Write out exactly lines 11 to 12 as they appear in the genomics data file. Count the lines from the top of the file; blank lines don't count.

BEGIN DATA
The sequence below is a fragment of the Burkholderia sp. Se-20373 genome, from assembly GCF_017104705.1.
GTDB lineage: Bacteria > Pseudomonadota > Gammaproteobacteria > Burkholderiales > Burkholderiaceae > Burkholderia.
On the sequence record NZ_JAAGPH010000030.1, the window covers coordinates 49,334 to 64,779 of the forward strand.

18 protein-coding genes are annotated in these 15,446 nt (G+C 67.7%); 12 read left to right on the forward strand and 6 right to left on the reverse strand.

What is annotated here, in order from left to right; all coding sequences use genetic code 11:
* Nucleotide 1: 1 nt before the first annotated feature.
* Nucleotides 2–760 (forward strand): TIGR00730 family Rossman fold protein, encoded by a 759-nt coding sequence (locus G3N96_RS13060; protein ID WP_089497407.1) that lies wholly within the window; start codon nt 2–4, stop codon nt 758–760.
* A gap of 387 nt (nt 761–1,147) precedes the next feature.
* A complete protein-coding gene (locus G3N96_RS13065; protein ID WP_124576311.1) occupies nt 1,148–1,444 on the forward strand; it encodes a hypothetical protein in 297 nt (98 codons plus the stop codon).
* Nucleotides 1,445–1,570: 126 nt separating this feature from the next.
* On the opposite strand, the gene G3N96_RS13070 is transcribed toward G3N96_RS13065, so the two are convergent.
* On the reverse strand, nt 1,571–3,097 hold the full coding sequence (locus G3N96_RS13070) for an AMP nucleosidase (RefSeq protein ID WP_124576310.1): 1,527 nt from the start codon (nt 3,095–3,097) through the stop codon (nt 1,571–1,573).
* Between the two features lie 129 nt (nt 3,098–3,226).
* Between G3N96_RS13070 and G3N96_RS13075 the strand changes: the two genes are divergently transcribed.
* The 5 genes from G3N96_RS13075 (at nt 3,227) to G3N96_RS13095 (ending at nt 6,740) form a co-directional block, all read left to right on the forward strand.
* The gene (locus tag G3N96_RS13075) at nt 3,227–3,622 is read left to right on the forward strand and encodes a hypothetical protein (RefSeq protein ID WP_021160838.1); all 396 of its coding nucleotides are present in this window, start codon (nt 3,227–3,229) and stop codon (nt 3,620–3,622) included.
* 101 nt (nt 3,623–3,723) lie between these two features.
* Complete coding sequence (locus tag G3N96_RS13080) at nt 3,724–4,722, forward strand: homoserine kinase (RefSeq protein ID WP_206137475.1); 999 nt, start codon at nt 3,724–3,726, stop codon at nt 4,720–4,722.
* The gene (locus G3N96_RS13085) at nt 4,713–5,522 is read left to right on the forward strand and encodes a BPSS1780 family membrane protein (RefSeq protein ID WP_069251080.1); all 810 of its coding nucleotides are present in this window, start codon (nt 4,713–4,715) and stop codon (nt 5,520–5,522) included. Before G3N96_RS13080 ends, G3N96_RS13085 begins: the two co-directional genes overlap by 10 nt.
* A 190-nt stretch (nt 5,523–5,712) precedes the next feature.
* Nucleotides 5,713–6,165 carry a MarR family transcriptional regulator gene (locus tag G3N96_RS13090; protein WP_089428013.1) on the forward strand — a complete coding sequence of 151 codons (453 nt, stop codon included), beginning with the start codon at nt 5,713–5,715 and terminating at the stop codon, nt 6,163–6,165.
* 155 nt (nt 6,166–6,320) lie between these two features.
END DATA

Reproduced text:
* On the opposite strand, the gene G3N96_RS13070 is transcribed toward G3N96_RS13065, so the two are convergent.
* On the reverse strand, nt 1,571–3,097 hold the full coding sequence (locus G3N96_RS13070) for an AMP nucleosidase (RefSeq protein ID WP_124576310.1): 1,527 nt from the start codon (nt 3,095–3,097) through the stop codon (nt 1,571–1,573).